It will be in the sector of sports at home but it will take a holistic approach. I want to work with the sleeping part. You know if you really want to go into competitive sports or live a healthy life, you need to eat properly, train properly, and sleep properly. Together, we could take on all three and make something new there.
Most collaborations in fashion tend to be difficult to get your hands on, either because they’re super limited or very expensive. Will this be the case with IKEA x OFF-WHITE and IKEA x adidas?
Nope. We truly believe in the brands and their designs, but when we do stuff, we want it to reach as many people as possible. When we do things, we don’t even call them “limited collections” — they’re more time-restricted. Usually, when we run out of things, it’s because of new production methods or those types of things that mean we can’t make it in on a larger scale. The problem for IKEA, which is also what’s good for IKEA, is that we have 2 billion customers. When we stock something, we have to do it at scale. We don’t want to generate hype by keeping it limited. That’s not the idea.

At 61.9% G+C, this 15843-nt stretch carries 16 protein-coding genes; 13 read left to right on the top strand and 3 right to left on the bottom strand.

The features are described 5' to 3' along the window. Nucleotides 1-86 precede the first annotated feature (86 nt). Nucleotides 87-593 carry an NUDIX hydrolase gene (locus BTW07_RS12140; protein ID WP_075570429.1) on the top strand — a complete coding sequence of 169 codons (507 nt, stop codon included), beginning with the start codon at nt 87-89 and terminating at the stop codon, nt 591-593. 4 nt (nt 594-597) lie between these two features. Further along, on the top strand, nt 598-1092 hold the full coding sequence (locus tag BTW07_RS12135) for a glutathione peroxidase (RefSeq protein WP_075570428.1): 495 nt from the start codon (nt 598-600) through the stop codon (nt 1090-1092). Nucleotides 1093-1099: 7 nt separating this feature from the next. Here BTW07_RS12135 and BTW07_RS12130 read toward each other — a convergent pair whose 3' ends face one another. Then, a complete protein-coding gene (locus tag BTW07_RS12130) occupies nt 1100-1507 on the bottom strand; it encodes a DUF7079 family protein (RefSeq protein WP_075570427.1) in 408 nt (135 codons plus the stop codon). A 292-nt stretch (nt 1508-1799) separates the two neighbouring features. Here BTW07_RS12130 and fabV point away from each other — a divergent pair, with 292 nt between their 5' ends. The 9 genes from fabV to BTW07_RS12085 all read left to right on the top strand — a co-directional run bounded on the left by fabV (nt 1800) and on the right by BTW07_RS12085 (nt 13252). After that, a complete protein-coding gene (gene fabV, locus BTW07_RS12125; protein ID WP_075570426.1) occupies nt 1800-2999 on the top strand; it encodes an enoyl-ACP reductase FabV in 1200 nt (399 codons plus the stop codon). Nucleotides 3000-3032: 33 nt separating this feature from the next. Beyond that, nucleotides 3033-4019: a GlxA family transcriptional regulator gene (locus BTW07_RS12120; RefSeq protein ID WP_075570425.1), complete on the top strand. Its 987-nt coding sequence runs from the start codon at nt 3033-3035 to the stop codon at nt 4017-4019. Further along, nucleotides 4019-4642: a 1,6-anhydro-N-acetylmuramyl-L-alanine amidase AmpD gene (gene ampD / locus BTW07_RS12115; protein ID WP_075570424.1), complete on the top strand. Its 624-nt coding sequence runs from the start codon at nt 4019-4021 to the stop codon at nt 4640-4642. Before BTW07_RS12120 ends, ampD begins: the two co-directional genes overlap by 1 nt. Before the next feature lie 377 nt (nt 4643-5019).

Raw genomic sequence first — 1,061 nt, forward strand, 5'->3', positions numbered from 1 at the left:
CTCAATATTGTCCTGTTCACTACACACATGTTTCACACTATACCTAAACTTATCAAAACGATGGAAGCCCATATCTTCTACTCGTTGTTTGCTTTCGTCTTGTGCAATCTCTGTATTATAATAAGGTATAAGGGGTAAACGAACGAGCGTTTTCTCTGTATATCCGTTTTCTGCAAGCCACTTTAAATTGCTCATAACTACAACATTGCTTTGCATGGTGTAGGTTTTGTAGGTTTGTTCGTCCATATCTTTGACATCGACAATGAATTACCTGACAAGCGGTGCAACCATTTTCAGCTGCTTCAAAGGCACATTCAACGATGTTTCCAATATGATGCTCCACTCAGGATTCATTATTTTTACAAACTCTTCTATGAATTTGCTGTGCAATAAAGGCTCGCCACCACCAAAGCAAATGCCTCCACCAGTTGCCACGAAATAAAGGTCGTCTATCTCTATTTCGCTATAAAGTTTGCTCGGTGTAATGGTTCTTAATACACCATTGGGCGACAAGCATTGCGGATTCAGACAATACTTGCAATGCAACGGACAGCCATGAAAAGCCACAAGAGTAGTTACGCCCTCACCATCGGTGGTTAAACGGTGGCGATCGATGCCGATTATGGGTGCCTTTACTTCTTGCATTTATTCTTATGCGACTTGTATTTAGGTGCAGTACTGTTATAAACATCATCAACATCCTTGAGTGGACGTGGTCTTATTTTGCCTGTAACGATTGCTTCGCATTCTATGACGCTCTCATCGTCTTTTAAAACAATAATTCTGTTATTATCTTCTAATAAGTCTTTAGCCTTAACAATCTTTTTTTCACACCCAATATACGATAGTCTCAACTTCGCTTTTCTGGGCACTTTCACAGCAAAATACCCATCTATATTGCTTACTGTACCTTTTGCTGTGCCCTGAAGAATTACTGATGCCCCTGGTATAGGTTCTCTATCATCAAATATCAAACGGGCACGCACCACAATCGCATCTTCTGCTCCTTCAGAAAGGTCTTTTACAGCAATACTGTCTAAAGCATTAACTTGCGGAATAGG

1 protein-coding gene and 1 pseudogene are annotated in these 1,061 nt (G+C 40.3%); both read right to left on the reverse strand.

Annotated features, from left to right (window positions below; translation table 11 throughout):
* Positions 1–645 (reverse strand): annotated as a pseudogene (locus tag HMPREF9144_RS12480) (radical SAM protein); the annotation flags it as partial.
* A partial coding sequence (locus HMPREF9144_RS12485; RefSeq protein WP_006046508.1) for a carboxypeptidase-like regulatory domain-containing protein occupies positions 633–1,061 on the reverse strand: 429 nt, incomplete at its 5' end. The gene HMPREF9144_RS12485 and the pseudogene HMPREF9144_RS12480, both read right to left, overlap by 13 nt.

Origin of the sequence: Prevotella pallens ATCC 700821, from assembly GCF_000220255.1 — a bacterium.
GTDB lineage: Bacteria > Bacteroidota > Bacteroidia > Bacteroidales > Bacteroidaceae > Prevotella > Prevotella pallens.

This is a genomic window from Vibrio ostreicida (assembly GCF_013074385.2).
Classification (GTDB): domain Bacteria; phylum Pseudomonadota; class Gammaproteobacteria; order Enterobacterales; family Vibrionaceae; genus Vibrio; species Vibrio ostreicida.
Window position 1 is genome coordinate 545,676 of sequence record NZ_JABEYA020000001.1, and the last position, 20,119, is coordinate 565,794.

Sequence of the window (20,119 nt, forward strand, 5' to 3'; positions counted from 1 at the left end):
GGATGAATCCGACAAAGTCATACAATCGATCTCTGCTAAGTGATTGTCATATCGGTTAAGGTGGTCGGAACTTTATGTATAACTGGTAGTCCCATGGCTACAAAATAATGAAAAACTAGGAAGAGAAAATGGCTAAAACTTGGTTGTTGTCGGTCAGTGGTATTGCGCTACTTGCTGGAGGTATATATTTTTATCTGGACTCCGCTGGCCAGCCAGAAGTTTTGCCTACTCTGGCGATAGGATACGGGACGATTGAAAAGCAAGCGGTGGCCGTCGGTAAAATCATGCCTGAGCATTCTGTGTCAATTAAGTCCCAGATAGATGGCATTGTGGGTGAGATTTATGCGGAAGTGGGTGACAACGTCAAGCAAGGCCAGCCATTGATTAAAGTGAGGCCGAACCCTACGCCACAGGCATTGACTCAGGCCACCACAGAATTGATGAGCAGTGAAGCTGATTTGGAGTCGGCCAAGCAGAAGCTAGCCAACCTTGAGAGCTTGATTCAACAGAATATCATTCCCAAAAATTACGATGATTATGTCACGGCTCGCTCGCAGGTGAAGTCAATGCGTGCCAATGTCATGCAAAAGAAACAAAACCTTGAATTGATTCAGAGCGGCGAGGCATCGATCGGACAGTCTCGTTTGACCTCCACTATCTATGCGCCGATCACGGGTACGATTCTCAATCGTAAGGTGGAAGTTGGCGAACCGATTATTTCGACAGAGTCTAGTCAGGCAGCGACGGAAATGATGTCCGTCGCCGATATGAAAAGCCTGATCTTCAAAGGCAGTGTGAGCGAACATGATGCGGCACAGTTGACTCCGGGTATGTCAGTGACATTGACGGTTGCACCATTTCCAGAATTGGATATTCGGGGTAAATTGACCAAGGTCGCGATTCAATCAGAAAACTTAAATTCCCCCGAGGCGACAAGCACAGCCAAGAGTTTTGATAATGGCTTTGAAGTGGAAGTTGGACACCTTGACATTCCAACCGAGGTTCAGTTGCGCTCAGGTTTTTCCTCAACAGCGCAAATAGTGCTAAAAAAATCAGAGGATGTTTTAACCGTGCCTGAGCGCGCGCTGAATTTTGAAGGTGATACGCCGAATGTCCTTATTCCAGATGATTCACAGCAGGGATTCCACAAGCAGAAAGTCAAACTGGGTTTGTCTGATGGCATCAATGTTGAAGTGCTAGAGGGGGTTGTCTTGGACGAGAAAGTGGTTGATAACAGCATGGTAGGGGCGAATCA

So anybody who wants to buy a piece will get one?
I can’t say that we’re going to supply everybody around the world because there seems to be really big demand for Virgil. When we started out working with him, it was big news. Now it’s huge. That has happened during a year. It’s really hard to foresee actual numbers but we will try to cater for as many people as possible.
Are you anticipating people lining up the day before and camping outside stores to get hold of it?
I can see that happening.
Similarly, not only are collaborations usually limited, they’re often expensive, too. We’ve already seen some of the Virgil prices and that’s clearly not the case here.
No, we want to make everything affordable. We work together, we create some extraordinary designs together, but it has to be affordable. This is not Virgil Abloh. It’s Virgil Abloh and IKEA. Even if we were to work with a brand like Louis Vuitton, it would still be at IKEA price levels.
Young people today move around more than their parents and grandparents did. In part, I guess, because the internet has brought the world closer, meaning people aren’t as afraid to move cities or countries these days. But housing markets in major cities are becoming trickier to navigate, with temporary contracts, rising rents, and a decreasing amount of available living space. How will IKEA adapt to help millennials in these challenging times?